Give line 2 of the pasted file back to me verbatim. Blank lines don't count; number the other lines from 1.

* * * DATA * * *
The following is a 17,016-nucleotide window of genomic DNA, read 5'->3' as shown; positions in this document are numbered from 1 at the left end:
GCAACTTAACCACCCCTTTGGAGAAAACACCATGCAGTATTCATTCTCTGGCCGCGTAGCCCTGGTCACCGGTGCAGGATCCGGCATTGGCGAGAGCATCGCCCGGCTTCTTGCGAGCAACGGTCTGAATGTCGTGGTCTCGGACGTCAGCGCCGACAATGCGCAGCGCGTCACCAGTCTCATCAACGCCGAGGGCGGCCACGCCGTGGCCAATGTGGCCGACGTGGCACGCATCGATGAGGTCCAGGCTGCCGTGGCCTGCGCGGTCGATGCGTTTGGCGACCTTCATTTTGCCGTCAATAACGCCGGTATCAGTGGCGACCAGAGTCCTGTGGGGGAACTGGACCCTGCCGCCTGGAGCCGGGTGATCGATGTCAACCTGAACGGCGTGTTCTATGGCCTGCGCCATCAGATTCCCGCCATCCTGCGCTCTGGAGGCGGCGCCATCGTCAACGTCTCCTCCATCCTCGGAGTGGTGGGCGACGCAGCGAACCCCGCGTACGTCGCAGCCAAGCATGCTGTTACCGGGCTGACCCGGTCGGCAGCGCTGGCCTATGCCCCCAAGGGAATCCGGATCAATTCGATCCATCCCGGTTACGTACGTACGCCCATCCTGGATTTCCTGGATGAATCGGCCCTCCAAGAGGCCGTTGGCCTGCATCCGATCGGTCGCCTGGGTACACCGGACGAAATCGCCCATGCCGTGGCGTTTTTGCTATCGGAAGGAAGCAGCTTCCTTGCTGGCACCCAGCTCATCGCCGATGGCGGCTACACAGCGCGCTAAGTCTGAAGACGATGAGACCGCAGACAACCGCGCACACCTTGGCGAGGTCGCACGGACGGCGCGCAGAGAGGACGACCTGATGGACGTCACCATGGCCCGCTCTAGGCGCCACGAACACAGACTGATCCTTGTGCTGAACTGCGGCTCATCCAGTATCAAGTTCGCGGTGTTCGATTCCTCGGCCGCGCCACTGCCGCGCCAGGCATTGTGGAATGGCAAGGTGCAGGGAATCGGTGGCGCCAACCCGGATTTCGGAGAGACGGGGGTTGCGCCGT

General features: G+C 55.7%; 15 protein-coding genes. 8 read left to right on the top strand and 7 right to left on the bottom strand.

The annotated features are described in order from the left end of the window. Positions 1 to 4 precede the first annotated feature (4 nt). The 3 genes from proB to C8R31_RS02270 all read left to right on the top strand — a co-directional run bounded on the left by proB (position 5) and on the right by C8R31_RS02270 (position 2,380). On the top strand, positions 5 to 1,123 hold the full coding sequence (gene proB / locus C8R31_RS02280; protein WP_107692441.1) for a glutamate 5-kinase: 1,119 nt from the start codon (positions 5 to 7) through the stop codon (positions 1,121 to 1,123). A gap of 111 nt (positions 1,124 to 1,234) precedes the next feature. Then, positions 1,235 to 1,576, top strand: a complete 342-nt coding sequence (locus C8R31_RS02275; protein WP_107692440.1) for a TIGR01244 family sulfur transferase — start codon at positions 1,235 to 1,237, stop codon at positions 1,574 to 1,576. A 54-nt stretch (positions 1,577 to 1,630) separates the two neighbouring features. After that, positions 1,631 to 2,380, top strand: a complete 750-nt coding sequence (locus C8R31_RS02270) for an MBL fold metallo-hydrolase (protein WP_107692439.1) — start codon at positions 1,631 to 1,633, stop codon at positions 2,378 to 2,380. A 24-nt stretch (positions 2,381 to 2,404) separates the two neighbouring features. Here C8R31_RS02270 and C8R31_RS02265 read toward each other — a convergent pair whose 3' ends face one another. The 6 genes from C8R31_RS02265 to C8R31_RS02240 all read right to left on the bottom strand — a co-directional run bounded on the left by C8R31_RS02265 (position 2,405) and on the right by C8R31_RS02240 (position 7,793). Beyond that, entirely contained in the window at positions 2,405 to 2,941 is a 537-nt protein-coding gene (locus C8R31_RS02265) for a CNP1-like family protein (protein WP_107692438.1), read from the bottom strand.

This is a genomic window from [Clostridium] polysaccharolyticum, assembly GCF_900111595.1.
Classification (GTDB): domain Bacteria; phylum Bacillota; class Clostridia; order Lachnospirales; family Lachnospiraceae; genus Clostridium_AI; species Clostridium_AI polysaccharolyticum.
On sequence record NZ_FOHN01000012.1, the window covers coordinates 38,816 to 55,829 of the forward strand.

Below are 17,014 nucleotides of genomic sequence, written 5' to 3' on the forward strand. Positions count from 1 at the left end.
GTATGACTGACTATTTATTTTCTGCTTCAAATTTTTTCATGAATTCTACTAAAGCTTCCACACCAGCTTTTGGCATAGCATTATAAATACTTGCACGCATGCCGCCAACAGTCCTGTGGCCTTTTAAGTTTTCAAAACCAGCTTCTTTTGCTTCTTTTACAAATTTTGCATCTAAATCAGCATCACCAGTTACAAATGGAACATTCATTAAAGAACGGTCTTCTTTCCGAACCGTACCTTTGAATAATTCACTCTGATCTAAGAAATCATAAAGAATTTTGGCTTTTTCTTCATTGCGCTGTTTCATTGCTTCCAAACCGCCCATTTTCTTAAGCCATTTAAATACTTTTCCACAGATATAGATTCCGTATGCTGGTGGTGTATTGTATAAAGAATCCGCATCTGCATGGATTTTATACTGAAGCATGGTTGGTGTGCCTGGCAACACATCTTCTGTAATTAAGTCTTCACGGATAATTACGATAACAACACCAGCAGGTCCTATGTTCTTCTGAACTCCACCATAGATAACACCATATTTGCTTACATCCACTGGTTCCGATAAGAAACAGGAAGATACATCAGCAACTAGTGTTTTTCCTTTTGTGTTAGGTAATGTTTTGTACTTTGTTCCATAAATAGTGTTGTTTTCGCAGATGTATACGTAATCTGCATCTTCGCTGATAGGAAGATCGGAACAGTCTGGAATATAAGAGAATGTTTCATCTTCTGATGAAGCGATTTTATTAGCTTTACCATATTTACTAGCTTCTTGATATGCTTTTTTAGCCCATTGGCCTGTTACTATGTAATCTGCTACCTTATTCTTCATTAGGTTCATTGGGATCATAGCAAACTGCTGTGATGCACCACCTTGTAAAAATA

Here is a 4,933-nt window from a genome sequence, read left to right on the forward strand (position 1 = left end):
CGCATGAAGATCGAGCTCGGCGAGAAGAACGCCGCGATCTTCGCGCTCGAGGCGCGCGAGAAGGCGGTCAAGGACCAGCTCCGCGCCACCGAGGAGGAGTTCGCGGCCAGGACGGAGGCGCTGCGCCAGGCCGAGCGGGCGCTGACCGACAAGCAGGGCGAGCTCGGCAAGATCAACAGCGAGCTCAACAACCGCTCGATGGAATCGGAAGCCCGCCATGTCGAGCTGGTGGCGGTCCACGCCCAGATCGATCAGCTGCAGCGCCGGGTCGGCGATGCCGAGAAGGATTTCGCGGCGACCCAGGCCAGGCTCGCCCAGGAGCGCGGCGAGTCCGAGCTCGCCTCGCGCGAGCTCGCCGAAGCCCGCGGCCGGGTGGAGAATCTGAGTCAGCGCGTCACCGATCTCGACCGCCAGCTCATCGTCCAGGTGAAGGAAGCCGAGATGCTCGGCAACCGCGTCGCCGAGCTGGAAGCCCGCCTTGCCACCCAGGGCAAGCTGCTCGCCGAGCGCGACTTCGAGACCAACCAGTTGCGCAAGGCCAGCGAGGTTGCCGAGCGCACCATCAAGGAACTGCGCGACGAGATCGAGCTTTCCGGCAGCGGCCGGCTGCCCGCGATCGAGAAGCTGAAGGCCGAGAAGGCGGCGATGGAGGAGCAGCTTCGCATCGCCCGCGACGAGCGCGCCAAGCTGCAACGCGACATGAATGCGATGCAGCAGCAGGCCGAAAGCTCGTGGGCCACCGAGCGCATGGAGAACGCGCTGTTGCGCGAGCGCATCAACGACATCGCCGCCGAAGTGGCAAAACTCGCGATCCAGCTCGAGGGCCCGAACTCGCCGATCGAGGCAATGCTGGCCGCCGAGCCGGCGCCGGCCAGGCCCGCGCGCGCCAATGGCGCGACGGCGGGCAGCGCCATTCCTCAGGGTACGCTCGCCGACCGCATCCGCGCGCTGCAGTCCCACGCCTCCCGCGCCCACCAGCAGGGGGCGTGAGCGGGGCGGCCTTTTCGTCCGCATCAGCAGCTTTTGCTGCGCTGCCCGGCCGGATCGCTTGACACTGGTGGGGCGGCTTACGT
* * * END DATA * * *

GCAACTTAACCACCCCTTTGGAGAAAACACCATGCAGTATTCATTCTCTGGCCGCGTAGCCCTGGTCACCGGTGCAGGATCCGGCATTGGCGAGAGCATCGCCCGGCTTCTTGCGAGCAACGGTCTGAATGTCGTGGTCTCGGACGTCAGCGCCGACAATGCGCAGCGCGTCACCAGTCTCATCAACGCCGAGGGCGGCCACGCCGTGGCCAATGTGGCCGACGTGGCACGCATCGATGAGGTCCAGGCTGCCGTGGCCTGCGCGGTCGATGCGTTTGGCGACCTTCATTTTGCCGTCAATAACGCCGGTATCAGTGGCGACCAGAGTCCTGTGGGGGAACTGGACCCTGCCGCCTGGAGCCGGGTGATCGATGTCAACCTGAACGGCGTGTTCTATGGCCTGCGCCATCAGATTCCCGCCATCCTGCGCTCTGGAGGCGGCGCCATCGTCAACGTCTCCTCCATCCTCGGAGTGGTGGGCGACGCAGCGAACCCCGCGTACGTCGCAGCCAAGCATGCTGTTACCGGGCTGACCCGGTCGGCAGCGCTGGCCTATGCCCCCAAGGGAATCCGGATCAATTCGATCCATCCCGGTTACGTACGTACGCCCATCCTGGATTTCCTGGATGAATCGGCCCTCCAAGAGGCCGTTGGCCTGCATCCGATCGGTCGCCTGGGTACACCGGACGAAATCGCCCATGCCGTGGCGTTTTTGCTATCGGAAGGAAGCAGCTTCCTTGCTGGCACCCAGCTCATCGCCGATGGCGGCTACACAGCGCGCTAAGTCTGAAGACGATGAGACCGCAGACAACCGCGCACACCTTGGCGAGGTCGCACGGACGGCGCGCAGAGAGGACGACCTGATGGACGTCACCATGGCCCGCTCTAGGCGCCACGAACACAGACTGATCCTTGTGCTGAACTGCGGCTCATCCAGTATCAAGTTCGCGGTGTTCGATTCCTCGGCCGCGCCACTGCCGCGCCAGGCATTGTGGAATGGCAAGGTGCAGGGAATCGGTGGCGCCAACCCGGATTTCGGAGAGACGGGGGTTGCGCCGT